Expatriate Ezra Pound was one of the most important figures of Modernism in English literature. Ironically, it was his work on behalf of other more so than his own contributions that created this reputation.
James Joyce, T.S. Eliot and Ernest Hemingway all owed an enormous debt to the redheaded, loudmouthed scholar whose life began on the Idaho frontier. On the other hand, Ezra made barely a dent in the public imagination. Later in life, he was far more notorious for his activities during the Second World War than for anything he had added to literary universe.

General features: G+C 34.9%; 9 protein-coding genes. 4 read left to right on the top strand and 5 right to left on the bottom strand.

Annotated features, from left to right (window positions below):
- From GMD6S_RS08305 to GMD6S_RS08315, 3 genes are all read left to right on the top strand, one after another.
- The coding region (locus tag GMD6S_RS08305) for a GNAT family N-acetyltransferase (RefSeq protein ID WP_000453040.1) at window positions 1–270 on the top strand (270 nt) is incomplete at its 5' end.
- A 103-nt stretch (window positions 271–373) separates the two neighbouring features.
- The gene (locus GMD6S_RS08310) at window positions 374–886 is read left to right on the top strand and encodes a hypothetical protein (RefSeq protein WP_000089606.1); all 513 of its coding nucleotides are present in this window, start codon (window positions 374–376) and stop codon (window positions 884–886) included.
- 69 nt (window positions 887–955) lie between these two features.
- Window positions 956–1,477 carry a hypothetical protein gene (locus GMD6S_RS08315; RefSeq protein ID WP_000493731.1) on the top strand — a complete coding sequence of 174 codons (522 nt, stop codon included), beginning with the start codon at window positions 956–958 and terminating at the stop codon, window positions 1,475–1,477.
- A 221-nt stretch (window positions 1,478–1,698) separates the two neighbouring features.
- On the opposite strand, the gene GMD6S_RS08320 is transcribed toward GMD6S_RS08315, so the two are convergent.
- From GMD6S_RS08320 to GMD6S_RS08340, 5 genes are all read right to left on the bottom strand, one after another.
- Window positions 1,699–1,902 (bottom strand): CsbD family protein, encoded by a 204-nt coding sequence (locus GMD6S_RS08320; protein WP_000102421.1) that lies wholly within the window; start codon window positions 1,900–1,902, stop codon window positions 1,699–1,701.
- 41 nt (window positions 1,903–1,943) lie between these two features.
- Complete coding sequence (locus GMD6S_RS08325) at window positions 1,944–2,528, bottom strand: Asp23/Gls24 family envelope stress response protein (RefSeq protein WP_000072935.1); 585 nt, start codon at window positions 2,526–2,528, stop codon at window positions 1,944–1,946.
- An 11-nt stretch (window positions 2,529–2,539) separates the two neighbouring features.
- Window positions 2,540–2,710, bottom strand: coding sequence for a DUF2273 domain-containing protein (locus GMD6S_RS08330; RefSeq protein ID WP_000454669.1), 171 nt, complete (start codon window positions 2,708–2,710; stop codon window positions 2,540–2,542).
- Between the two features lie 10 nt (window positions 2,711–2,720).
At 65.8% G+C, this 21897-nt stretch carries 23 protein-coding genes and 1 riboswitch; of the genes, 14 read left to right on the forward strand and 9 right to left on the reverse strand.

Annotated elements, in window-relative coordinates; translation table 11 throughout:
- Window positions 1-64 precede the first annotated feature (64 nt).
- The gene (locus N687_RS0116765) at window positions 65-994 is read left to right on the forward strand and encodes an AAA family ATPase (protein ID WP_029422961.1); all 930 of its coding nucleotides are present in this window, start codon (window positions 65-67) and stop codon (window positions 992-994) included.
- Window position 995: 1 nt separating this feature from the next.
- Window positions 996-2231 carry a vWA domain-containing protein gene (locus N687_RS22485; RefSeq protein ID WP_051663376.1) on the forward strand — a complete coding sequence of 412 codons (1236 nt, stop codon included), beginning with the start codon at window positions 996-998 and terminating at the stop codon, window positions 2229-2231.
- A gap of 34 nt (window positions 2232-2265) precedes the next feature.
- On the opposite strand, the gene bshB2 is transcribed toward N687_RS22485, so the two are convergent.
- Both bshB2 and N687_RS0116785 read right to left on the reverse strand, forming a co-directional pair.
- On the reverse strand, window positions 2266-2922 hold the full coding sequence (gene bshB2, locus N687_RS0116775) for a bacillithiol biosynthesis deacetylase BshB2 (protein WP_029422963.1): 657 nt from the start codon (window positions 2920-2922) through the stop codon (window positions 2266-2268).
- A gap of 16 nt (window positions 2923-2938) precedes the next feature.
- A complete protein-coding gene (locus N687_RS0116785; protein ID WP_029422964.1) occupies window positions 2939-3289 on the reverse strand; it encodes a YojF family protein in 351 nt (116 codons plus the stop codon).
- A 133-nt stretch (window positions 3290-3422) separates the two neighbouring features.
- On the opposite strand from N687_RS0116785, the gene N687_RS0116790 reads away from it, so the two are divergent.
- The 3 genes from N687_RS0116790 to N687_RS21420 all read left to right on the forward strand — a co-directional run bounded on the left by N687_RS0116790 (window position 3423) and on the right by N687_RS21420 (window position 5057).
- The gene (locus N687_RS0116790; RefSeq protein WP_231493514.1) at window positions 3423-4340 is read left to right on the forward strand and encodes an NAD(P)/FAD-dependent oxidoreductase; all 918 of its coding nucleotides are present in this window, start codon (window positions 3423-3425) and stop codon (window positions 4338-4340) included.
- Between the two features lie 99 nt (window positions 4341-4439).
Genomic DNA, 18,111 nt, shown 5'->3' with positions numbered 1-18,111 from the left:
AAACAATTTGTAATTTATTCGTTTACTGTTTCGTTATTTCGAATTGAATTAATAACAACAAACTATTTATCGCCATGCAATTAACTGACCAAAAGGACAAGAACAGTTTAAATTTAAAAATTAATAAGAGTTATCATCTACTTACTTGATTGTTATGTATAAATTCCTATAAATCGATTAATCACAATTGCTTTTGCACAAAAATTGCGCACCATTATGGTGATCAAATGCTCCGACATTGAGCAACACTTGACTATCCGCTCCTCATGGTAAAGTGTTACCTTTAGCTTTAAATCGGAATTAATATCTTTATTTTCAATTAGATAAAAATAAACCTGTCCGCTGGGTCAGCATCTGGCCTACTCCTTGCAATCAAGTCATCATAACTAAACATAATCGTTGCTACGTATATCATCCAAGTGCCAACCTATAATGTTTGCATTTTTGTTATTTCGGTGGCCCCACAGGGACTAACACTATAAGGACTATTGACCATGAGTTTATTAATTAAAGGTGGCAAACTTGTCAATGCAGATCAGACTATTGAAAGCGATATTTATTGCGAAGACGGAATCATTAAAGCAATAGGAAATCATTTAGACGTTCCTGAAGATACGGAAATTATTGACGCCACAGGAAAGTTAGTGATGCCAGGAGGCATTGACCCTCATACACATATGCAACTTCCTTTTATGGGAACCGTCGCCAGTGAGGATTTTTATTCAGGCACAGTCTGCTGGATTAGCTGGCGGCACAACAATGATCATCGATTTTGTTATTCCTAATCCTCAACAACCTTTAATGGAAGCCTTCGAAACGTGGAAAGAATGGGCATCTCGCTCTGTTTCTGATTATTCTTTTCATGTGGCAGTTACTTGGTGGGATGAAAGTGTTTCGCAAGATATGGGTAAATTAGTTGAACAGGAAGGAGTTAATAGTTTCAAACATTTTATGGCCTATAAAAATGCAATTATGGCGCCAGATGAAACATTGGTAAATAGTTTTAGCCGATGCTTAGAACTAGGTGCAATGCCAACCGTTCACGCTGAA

This biography looks at the life and times of Ezra Pound.